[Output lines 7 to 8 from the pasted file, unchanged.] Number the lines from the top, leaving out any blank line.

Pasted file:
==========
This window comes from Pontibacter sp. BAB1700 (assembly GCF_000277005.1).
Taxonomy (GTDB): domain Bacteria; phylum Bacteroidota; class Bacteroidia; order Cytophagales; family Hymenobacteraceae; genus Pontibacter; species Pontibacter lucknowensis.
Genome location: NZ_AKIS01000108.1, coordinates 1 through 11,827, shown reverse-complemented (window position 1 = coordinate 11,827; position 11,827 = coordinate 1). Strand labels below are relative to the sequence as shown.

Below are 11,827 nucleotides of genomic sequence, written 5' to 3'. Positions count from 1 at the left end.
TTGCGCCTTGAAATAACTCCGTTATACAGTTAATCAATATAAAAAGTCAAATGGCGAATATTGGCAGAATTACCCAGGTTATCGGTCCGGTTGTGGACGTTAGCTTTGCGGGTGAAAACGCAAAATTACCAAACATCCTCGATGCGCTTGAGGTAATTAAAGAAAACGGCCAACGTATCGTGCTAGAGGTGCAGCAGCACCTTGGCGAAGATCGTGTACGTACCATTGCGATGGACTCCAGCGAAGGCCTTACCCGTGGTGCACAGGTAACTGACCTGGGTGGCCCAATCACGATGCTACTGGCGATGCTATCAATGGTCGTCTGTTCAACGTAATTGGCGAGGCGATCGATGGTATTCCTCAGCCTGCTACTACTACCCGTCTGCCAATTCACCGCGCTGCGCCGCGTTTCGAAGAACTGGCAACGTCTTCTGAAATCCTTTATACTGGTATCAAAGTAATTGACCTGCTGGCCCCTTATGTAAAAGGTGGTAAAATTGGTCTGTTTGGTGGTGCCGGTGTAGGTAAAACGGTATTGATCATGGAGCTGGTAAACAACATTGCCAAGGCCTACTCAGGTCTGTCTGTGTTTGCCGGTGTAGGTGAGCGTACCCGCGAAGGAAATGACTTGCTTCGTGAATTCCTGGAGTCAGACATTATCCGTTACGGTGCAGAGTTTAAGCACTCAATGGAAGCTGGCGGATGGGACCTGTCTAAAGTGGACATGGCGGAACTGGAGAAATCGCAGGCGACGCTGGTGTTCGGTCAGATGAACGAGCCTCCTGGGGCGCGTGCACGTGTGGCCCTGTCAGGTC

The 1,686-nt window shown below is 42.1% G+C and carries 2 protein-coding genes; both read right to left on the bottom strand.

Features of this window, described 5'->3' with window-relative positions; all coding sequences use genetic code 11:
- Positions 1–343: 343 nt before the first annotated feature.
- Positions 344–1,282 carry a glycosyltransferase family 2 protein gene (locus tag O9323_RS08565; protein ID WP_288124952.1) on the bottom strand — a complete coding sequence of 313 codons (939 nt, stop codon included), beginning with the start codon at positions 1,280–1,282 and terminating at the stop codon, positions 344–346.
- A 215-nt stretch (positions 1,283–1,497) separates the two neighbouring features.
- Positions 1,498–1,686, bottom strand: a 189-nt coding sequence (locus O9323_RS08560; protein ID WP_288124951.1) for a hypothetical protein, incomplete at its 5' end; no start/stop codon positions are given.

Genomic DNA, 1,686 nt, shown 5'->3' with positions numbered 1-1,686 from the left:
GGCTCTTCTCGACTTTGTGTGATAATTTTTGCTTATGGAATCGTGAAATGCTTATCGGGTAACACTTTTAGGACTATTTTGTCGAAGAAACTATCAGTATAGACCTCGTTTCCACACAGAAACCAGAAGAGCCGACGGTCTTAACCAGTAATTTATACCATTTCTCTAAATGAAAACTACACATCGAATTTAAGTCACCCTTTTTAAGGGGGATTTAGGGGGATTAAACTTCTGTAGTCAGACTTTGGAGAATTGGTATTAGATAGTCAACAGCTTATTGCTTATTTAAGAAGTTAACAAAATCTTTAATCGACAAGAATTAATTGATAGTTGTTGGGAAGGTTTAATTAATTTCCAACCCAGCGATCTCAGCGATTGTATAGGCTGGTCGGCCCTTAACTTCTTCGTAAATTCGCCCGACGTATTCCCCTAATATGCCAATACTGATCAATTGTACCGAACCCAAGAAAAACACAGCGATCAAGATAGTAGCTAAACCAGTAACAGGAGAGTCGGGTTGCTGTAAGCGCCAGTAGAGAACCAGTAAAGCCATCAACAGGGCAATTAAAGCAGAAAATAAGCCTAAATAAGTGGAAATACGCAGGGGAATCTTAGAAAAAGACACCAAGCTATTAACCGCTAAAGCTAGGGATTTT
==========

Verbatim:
Features of this window, described 5'->3' with window-relative positions; all coding sequences use genetic code 11:
- Positions 1–343: 343 nt before the first annotated feature.